Some might argue that it's reader response territory. “Oh, your character said ‘...’? Well, it means whatever you think it means.” Okay, but reader response doesn’t quite function like that. Others could claim that Persona 4's main character isn't like Final Fantasy’s heroes. My answer to that is, actually, they’re all similar; they're simply presented differently. P4's main character has a past, a family, a whole life prior to the player's involvement. The protagonist isn't a blank space (heh.) and the absence of a pre-determined name doesn't change that. By now, "traditional" JRPG ellipses (read: intentional, signaled omissions) don't do much other than frustrate me. Maybe that's because Xenogears is somehow one of my favorite JRPGs, and the damn script contains nearly 7,000 ellipses of various kinds. I'm over it. If P4G’s script shines, it’s because it keeps hinting at the complexities of what goes on beneath a character’s appearance and observable performances.
CRPGs with six or seven digit word counts, as if remediating popular forms of fantasy literature, have text boxes filled with endless paragraphs of prose. Players get big, wordy chunks of lore and descriptive passages to chew on. When decent writers are involved, it works. But purposeful inclusions, rather than omissions, don't have to be explicit or deterministic—hints, in other words, are enough. I've been thinking a lot about some experienced authors whose language grows more concise with each new story or poem. This sharpening, this trimming away, can unfold over decades and with no end in sight. See, for example, the awe-inspiring work of Amy Hempel—someone whose style wasn’t prolix in the first place. I don't believe the term minimalism captures what these writers do. I think they become better at leveraging gaps between what can (or should, or needs to) be said, and what is best left up to others. These authors skillfully play with the (un)said, just as P4G plays with light and dark, outer and inner worlds, dialogue and exposition, person and persona. To be clear, I’m not fond of these binary distinctions because I don’t believe these dynamics to be binaries. That’s precisely why playing with them matters.
The concept of gaps, like "show, don't tell", is nothing new to anyone familiar with literary theory and narratology. But the word itself, as yet another binary, suggests a lack—absence rather than presence. This understanding runs the risk of occluding what's truly going on with some gaps: space-making.
The best writers, in my opinion, open up spaces, plant seeds, and walk away. And why wouldn't they? The longer they stick around, the more they risk polluting what they’ve created. Maybe they check up on you once in a while, throw a few suggestions your way, or cryptically allude to the weather. Then, they vanish again. They understand the difference between telling and occupying. Inferences and allusions are more than enough to set entire worlds and lives in motion. It makes sense. Isn't that a core part of how we experience whatever reality is, anyway?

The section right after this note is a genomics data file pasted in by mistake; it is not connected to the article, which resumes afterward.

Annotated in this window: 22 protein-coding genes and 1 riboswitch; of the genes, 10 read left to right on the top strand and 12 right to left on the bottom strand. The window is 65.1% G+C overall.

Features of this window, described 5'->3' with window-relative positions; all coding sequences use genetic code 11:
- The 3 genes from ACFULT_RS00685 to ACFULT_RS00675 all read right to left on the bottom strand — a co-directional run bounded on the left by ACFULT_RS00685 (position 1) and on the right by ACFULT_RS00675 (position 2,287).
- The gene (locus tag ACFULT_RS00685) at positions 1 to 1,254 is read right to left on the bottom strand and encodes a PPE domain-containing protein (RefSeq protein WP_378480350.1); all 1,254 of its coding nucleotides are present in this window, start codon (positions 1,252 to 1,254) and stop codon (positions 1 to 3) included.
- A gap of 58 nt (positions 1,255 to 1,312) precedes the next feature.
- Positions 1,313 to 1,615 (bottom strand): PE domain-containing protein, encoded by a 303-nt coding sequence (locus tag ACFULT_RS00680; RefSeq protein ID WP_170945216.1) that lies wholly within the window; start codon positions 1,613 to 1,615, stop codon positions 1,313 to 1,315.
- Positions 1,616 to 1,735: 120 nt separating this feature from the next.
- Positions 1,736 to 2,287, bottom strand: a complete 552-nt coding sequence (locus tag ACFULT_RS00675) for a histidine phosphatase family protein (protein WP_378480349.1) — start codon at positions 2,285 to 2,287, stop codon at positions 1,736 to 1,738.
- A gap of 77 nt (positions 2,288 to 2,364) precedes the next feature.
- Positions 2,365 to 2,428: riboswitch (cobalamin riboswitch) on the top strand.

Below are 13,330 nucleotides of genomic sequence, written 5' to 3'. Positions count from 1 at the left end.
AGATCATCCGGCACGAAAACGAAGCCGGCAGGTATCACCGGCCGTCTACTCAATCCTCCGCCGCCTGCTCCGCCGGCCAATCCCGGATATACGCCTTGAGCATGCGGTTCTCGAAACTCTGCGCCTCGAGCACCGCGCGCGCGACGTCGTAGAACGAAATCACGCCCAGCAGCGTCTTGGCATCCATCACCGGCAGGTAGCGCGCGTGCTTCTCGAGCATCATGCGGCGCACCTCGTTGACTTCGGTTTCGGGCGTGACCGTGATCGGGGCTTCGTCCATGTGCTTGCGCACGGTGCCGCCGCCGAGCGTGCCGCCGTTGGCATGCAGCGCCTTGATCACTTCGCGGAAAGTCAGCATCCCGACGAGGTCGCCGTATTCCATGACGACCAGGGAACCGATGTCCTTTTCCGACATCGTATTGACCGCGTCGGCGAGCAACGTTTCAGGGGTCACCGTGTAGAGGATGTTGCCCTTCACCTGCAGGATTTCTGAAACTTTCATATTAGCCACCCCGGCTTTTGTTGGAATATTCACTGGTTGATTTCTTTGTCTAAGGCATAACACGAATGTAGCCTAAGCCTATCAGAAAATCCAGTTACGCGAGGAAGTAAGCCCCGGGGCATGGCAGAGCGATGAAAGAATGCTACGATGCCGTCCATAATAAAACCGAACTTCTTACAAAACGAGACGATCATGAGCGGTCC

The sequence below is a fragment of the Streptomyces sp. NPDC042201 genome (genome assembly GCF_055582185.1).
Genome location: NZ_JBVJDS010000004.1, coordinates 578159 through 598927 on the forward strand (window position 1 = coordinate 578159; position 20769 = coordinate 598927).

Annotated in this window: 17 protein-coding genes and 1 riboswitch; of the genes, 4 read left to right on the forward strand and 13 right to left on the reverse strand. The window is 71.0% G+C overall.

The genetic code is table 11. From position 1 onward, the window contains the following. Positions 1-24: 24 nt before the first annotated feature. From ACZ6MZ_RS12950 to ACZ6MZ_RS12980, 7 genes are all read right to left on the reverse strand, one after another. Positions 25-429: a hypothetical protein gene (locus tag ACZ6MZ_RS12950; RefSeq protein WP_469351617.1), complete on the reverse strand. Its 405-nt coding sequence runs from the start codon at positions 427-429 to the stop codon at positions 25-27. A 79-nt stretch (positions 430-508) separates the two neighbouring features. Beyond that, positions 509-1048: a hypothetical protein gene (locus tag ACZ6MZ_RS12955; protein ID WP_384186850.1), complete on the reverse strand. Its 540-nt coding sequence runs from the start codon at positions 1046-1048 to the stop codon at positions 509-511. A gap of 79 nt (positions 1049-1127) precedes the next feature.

Could P4G's writers have pulled this off without using ">"? Don't other writers do that? Sure, of course. However, I think there's a purpose there, or at least something very effective that goes beyond punctuation. It has to do with textual forms, echoes, and choruses—as well as the matter of how games “ping” us. That’s something I'll dig into in another post.
This specific newsletter also sets up larger issues I aim to explore: genre conventions, meaning-making, and the ways in which games/texts play with the audience’s subjectivity. Let me be blunt: long-term, I’m interested in how games (especially those with a lot of textual elements) fuck with us. Sometimes in beautiful, life-altering ways. Sometimes in ways I believe are outright threatening and harmful.
So, this is just the beginning. I hope you’ll stick around.
Anyway, my word counter is screaming at me. I'll keep playing P4G, and I hope some of you will give it a try since it was recently released on PC. However, that comes with a serious heads-up. I would urge readers to read articles regarding Atlus' garbage handling of LGBT characters. It's uh, capital B Bad. Depending on how the next plot line unfolds, I may bounce entirely and just read P4G’s script to get some closure.
Maybe you can start by reading this piece by Jordan Youngblood. For those of you unfamiliar with academic essays, fear not. Youngblood provides an excellent introduction to people like Adrienne Shaw, Judith Butler, and Donna Haraway. It's very readable, and it's good for your soul.
> You suddenly remember that this newsletter's title said something about Dawson's Creek. You're not sure what that was about... You should remind the author about it...
Hey, didn't you mention Dawson's Creek?"
Are you team Pacey or team Dawson?"
So uh, what's a 'Dawson's Creek'?"
In high school, for a couple of weeks, I might have tried wearing Hawaiian shirts because I thought Pacey Witter was cool. It was a terrible mistake. Had to fight my shadow self over it and everything. TEAM PACEY, BAY-BEE.
Thank you for reading.